*Warning: naughty language ahead!
I love my life. I’m happy. I’m down to my roots contented—and yet, I don’t feel comfortable saying that out loud.
I don’t feel like I’m allowed to be so happy while happiness eludes so many.
I feel like my declaration of joy will be met with eye rolls and thoughts of, Well good for you, Little Bo Peep. Go frolic about with your joy while the rest of us scrape by and try to find a moment of peace, let alone contentment, amidst the piles of bills and school projects and debt and marriage problems.
And so I’ve shrunk from it. Joy. I’ve shrunk from joy.
Are you hearing how twisted that is?
Being happy is like the almighty quest in our culture. Everywhere we turn there are signs directing us to this holy grail: from the latest “How to Find your Joy” article and “10 Habits of Happy People” list to the books, bumper stickers, and coffee mugs instructing us to “Choose Joy!”
And I have had the amazingly good fortune of finding this holy grail.
Yet, instead of wildly celebrating my blessings, I stew in guilt. Instead of feeling good about what I have, I feel bad that I have something others don’t. I’ve traded war story for war story to convince others that, in spite of my happiness, I’m relatable. I’ve kept my joy wrapped in secrecy, like a sweet, private delicacy that I only unwrap in still, safe moments of solitude.
It seems wrong and insensitive to be so happy while so many others are struggling. Instead of celebrating my health, I feel bad that others are sick. I feel loved and supported, but am cautious not to talk about it because others are suffocating in their loneliness. I enter into conversations with people who are stressed and overwhelmed, and I feel that my happiness is salt in their wounds.
I have never given myself permission to emote my happiness in the presence of those who are still searching for it. I stay small. I keep it confined.
I have busied myself functioning from the tape reel in my head that plays like this:
I don’t deserve happiness any more than others do, so why me and not them? I must not emulate too much joy lest others feel bad about their lack of joy. I must remain small and keep my joy encapsulated. My happiness is surely offensive to those who seek it. To exude my happiness would be to invite loathing and condemnation.
I’ve decided to replace that tape reel with a new one. The new one goes like this:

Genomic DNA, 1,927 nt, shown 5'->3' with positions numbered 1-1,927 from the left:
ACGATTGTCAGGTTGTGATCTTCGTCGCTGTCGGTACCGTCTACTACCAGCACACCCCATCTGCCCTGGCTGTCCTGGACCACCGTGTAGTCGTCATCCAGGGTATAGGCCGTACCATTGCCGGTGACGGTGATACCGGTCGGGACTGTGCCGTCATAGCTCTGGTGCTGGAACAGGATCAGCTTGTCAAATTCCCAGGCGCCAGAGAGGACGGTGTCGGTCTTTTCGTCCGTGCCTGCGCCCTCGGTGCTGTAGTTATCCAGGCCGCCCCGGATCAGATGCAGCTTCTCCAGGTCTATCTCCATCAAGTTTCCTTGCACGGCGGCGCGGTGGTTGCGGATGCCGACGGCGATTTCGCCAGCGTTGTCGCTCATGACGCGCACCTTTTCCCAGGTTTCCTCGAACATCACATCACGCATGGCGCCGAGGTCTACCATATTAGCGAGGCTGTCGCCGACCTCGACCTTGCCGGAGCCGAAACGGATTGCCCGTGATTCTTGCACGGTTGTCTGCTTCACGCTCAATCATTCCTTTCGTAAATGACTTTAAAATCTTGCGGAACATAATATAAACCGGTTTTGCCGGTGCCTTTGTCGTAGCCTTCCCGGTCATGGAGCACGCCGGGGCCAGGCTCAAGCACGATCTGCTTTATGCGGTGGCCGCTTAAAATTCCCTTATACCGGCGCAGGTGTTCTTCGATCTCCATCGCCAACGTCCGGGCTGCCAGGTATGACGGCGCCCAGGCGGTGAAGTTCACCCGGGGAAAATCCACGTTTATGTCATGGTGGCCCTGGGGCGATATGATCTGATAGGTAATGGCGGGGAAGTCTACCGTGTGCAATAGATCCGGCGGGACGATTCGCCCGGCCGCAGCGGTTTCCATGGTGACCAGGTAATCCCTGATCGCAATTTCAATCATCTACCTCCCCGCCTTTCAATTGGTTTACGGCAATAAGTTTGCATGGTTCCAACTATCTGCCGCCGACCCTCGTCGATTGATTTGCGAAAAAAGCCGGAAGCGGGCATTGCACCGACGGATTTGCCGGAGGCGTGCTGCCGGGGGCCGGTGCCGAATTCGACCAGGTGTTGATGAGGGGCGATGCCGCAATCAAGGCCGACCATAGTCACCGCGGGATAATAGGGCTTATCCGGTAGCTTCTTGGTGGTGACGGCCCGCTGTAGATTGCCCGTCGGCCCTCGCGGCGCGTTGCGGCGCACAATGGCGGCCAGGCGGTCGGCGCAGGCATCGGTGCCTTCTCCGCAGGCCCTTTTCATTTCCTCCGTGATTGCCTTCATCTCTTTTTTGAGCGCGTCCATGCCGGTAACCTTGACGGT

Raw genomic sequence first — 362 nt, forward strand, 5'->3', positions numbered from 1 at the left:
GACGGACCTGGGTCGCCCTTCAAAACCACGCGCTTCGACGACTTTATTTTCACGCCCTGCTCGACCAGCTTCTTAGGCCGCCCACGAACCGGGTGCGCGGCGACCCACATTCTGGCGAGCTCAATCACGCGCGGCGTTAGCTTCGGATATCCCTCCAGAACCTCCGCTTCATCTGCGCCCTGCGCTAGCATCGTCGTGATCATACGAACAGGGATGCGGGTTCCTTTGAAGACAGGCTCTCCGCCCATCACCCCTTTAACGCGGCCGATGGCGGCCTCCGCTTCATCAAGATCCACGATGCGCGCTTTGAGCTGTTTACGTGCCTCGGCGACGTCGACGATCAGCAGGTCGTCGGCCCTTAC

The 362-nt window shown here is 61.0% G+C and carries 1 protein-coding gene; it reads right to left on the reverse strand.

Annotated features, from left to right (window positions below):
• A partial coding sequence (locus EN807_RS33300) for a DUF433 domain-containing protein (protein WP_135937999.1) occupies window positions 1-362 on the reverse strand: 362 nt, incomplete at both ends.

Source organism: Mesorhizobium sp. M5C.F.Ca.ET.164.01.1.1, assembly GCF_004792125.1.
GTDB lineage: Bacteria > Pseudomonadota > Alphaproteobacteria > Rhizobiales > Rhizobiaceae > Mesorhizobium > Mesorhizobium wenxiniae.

Fuck. That. Shit.
I don’t want to play small anymore. I’ve worked my ass off for my happiness (not that this matters—happiness doesn’t need to be justified).
I’ve left careers and friendships and homes and a marriage, despite the agony and pain of those choices, despite the judgment and criticism that accompanied those choices, because it’s what I needed to do to thrive. I’ve learned to say no and establish boundaries after years of putting others first. I’ve learned to stand up for myself when someone is treating me like shit.
I’ve learned that self-care outranks service, and that I can’t genuinely be of service until I’ve tended to my own garden. I’ve accepted that my choices may at times look selfish and unforgiving to others and stopped seeking approval. I’ve gotten down and dirty with my life choices, examining every one, and painstakingly carved out a life that brings me peace and gladness.
I have tended to my wounds and worked through my emotional baggage so that I can have the healthy, loving partnership I’ve always wanted. I have taken my health into my own hands to overcome medical crises. I have stopped accepting toxic friendships so that I could find my tribe of loving, supportive friends and have nourishing and mutually beneficial friendships. I have dedicated myself to the slow, arduous, often painful task of cultivating my well-being.
I have fallen on my face a thousand times to learn how to walk with grace. I have tediously unraveled the million little ways I was told I was supposed to live so I could discover how I wanted to live. I’ve done the work and it’s paid off — I’m happy.
And I won’t dishonor that blessing anymore by downplaying my joy.
I am not telling you all of this to validate my joy. I’m merely telling you how I got here. It is not my concern if anyone feels that my joy is justified or not (part of joyful living, I’ve discovered, is this severing of external validation).
I’ve come to realize that I can be a far better force of good in the world through contentment than guilt. I hate that not everyone feels happy. I hate that people suffer and struggle. But I‘m done apologizing — with hidden smiles and downcast eyes, with guarded expressions and a tempered spirit — for not suffering. If I could have it my way, everyone would be happy. But that’s not under my influence or control.
I freaking love my life! I have given myself permission to thrive and permission to unapologetically feel my joy.
I hope that it doesn’t upset you and I hope that you don’t hate me for it. But I won’t spend my time worrying about that. I’m too busy allowing myself to be happy. Finally.